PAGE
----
The release and publication by Guardian Australia of the ‘Nauru Files’ shows that Wilson Security, the company managing the ‘security services’ at refugee detention centres on Nauru and Manus Island, has been responsible for downgrading those files – i.e. covering up abuses. The files also show that Wilson Security’s staff were actually the perpetrators of many of the alleged crimes, including child sex abuse and physical assaults.
Wilson Security is contracted to Broadspectrum, which is now owned by Spanish multinational Ferrovial. Senior directors of all three companies, as well as Australian government ministers, could be arrested and charged on a variety of offences – including corporate manslaughter – under the principle of universal jurisdiction.
Australia’s offshore detention centres are nothing less than modern-day concentration camps, where asylum seekers and refugees who have been kidnapped on the high seas are held indefinitely, contrary to all norms of justice. These detention centres have been the subject of criticism in reports by the UN High Commissioner for Human Rights, the Committee Against Torture, the UN Special Rapporteur on Torture, the Australian Human Rights Commission, the Human Rights Law Centre, Amnesty International, and Human Rights Watch.
Legal experts from the prestigious Stanford Law School (USA) have warned that corporate entities (as well as the Australian government) are responsible for the conditions that enabled these crimes – including self-harm and, in two cases, self-immolation (one person – ‘Omid’ – actually lost his life).
The Canary has previously reported on how Ferrovial was warned by these experts that it could face litigation for the activities and mismanagement of its subsidiary companies – Broadspectrum and Wilson Security (a company, incidentally, that the Panama Papers showed had was ultimately owned by two convicted felons in Hong Kong).
Diala Shamas, a clinical supervising attorney at the International Human Rights and Conflict Resolution Clinic at Stanford Law School, explained:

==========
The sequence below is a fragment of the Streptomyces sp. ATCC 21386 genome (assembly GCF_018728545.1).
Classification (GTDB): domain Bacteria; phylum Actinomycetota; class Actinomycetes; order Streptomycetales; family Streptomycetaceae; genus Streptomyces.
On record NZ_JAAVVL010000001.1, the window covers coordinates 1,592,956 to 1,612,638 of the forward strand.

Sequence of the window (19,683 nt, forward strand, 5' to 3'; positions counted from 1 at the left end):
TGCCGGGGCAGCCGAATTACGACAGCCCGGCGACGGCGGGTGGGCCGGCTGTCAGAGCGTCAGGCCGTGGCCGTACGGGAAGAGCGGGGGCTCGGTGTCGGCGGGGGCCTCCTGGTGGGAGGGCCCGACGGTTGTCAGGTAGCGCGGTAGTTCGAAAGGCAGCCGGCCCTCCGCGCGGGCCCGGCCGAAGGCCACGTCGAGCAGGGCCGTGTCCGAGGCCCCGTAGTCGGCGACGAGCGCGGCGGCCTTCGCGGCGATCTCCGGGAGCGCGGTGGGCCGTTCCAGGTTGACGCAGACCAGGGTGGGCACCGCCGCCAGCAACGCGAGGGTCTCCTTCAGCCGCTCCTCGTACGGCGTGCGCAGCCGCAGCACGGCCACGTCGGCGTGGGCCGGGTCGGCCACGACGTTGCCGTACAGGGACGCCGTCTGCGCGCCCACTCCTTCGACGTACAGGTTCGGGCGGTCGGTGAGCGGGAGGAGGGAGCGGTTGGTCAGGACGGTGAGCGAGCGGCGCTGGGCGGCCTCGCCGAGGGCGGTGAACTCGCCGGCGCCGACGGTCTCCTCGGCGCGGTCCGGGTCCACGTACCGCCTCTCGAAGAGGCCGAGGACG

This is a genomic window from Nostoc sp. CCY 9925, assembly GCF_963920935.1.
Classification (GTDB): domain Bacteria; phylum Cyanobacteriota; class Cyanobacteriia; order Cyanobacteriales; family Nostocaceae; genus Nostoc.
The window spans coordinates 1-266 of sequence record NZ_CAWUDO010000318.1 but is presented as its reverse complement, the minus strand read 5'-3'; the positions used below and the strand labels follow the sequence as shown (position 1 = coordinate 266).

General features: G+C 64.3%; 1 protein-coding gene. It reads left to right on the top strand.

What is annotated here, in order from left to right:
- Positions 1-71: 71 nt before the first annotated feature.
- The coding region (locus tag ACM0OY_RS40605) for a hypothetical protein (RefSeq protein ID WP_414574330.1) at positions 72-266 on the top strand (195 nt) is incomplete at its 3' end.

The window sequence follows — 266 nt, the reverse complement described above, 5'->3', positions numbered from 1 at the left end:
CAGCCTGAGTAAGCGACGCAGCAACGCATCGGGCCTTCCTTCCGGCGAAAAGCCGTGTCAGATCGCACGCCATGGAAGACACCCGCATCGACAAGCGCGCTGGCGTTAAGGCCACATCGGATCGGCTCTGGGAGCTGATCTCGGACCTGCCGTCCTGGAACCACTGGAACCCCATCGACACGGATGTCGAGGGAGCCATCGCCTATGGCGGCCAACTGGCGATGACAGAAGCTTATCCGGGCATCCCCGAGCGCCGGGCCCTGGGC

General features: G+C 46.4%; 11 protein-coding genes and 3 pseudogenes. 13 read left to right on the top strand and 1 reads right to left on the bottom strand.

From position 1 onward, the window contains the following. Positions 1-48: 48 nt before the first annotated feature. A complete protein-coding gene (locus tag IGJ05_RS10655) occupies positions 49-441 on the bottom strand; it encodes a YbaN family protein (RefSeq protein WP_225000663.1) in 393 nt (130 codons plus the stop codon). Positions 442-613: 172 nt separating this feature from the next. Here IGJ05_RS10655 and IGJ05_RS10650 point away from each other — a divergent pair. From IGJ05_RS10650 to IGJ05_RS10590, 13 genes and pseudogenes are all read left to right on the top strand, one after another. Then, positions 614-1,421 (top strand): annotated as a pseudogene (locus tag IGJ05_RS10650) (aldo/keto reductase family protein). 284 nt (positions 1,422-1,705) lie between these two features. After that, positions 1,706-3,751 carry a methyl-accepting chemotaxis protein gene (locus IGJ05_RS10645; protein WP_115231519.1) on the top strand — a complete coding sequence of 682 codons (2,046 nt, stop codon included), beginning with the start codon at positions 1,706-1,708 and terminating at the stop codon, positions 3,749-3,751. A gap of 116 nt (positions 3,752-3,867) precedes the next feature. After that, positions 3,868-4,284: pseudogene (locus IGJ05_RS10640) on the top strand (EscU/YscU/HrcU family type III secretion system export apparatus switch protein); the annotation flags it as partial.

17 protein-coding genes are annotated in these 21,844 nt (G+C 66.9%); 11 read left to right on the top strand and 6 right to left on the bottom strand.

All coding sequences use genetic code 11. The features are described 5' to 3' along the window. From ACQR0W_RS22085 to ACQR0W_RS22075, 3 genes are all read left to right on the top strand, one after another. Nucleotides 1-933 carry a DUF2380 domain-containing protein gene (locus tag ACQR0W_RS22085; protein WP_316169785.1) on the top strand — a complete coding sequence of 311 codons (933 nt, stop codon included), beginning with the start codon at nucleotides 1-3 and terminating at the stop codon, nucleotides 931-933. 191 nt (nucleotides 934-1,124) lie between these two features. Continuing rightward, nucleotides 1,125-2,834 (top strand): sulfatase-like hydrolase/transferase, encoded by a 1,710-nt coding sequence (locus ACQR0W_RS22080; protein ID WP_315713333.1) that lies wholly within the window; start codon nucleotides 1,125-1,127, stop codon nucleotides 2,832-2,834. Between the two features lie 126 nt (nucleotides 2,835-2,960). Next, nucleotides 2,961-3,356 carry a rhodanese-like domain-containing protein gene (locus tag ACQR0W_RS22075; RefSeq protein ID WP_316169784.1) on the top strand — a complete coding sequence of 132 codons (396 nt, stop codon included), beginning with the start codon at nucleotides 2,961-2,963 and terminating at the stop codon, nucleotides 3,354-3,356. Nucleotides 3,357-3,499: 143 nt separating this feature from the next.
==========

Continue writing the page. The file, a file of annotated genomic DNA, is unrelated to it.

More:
Individual officers at Ferrovial might be exposed to criminal liability for crimes against humanity under the Rome Statute.
In July 2016, GetUp!, No Business In Abuse, and the Human Rights Law Centre published a joint report on Ferrovial’s business responsibilities regarding the offshore detention centres.
Ferrovial is no stranger to controversy. Three years ago, it was involved in a dispute with British construction workers when their union, Unite, accused the Spanish multinational of organising the blackisting of workers on the London Crossrail project. A delegation of union members travelled to Barcelona to confront Ferrovial.
Damning files and cover-ups
The ‘Nauru Files’ are an interactive database that includes more than 2,000 files of recorded abuse that took place at the Nauru refugee centre alone.
There were 156 reports of threatened self-harm involving children, 59 reports of assault on a minor, and 170 reports of “concern for a minor”. During Broadspectrum’s contract period (when it was known as Transfield), there were 300 documented cases of children committing or threatening self-harm, 67 cases of child abuse, 33 cases of rape or sexual assault of asylum seekers, 200 cases of assault, and 30 cases of abuse against Australian staff. And that’s excluding abuse on Manus Island.
Guardian Australia’s Ben Doherty explained in an opinion piece what the files revealed:
They show children left in states of extreme vulnerability and danger: a father, citing lack of proper medical care and his feeling he is “failing as their father and it’s torturing me”, threatens to kill himself and his children on three separate occasions before there is intervention; a girl becomes the subject of more than 60 incident reports that reveal she has been sexually abused and has self-harmed; another girl, aged under 10, also the victim of sexual abuse, undresses in front of a group of adults and invites them to stick their fingers into her vagina.
Some of the perpetrators of these crimes were the same Australian staff employed by Wilson to provide security. The database shows that Wilson staff were also responsible for downgrading incidents so that matters did not appear so bad.
In 2015, an Australian senate inquiry examined many of the abuse allegations and subsequently published a report, providing evidence that could be used against Ferrovial (which owns Broadspectrum) and/or Wilson Security in any litigation raised.